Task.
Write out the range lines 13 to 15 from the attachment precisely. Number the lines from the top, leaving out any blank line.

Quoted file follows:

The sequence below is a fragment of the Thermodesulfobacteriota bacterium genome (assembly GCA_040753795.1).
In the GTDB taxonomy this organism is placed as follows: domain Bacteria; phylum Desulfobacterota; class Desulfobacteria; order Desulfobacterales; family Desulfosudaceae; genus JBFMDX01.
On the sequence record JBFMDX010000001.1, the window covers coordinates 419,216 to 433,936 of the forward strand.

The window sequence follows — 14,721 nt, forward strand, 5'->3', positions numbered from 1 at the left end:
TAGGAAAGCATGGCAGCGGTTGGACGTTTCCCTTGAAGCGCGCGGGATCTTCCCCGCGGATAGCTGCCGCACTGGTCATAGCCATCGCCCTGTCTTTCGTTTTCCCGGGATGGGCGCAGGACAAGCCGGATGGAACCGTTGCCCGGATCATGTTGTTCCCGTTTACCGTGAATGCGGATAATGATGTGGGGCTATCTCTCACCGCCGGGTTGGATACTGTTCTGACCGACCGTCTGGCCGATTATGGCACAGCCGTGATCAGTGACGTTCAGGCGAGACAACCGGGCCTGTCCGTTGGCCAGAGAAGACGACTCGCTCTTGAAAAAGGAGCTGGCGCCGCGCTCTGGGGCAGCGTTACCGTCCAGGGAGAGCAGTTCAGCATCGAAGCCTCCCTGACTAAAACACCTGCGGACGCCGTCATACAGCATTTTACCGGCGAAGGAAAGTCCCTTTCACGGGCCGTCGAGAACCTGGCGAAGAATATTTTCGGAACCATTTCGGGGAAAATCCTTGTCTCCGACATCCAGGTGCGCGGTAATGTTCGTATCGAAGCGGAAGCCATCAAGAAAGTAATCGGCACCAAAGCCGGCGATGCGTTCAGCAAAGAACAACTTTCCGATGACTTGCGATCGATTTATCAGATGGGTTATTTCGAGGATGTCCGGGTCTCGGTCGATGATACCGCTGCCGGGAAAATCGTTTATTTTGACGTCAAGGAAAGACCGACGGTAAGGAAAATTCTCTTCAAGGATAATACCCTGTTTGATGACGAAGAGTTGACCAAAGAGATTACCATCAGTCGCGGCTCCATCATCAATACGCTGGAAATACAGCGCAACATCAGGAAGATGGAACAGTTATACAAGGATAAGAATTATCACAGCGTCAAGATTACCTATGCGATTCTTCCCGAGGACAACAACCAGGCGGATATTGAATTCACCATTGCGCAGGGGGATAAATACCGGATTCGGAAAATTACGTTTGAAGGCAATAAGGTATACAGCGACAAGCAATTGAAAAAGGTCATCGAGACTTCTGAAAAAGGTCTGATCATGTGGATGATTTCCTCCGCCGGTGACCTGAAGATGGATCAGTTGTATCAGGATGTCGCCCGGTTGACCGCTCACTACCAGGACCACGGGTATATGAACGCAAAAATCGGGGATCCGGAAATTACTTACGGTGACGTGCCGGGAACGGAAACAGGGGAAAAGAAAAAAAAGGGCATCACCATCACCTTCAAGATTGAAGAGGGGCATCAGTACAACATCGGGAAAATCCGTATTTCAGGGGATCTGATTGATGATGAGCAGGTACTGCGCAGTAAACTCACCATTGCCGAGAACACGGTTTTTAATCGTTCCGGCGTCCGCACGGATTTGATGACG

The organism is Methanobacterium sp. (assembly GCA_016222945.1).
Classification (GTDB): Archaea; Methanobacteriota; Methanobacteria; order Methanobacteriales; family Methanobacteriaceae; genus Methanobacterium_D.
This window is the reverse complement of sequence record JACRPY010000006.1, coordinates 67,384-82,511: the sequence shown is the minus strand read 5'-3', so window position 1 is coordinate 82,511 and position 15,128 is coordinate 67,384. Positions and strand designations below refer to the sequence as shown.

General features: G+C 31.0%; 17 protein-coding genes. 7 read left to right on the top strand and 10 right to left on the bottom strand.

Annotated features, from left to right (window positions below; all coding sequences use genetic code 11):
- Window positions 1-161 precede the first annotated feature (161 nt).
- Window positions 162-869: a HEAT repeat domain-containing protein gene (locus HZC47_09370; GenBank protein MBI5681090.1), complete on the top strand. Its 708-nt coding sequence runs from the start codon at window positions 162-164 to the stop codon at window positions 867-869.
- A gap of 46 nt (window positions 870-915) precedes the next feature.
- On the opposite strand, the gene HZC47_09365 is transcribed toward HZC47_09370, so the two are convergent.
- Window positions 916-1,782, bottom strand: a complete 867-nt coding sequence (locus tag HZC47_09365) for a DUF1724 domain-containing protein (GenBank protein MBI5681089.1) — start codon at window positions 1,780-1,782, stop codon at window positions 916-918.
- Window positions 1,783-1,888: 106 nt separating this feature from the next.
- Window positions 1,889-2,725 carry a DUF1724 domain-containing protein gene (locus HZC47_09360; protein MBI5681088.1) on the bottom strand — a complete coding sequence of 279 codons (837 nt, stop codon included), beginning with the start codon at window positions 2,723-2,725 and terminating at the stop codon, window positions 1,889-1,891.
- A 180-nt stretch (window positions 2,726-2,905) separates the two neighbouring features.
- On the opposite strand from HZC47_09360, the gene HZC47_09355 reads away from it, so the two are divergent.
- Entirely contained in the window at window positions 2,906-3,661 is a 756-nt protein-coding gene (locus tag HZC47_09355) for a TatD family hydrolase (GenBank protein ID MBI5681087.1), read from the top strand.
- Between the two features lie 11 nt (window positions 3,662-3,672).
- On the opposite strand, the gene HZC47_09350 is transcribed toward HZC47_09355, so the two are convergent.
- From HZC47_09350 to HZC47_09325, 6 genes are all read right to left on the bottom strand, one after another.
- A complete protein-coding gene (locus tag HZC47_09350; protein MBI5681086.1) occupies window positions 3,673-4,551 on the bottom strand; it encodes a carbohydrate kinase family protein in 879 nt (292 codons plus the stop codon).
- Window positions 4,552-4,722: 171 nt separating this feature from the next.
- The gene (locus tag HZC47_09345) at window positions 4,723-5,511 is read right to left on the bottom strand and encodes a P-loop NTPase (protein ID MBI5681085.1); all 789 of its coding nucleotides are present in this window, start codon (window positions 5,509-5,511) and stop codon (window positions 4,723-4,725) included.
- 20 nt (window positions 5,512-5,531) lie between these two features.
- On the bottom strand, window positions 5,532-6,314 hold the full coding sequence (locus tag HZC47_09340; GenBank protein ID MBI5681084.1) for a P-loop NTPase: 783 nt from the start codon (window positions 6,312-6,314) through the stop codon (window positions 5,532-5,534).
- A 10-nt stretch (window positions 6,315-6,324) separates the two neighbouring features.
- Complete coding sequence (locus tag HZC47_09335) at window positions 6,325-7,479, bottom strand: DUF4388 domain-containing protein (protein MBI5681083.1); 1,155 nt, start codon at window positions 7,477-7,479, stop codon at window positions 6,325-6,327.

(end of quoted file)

- A gap of 46 nt (window positions 870-915) precedes the next feature.
- On the opposite strand, the gene HZC47_09365 is transcribed toward HZC47_09370, so the two are convergent.
- Window positions 916-1,782, bottom strand: a complete 867-nt coding sequence (locus tag HZC47_09365) for a DUF1724 domain-containing protein (GenBank protein MBI5681089.1) — start codon at window positions 1,780-1,782, stop codon at window positions 916-918.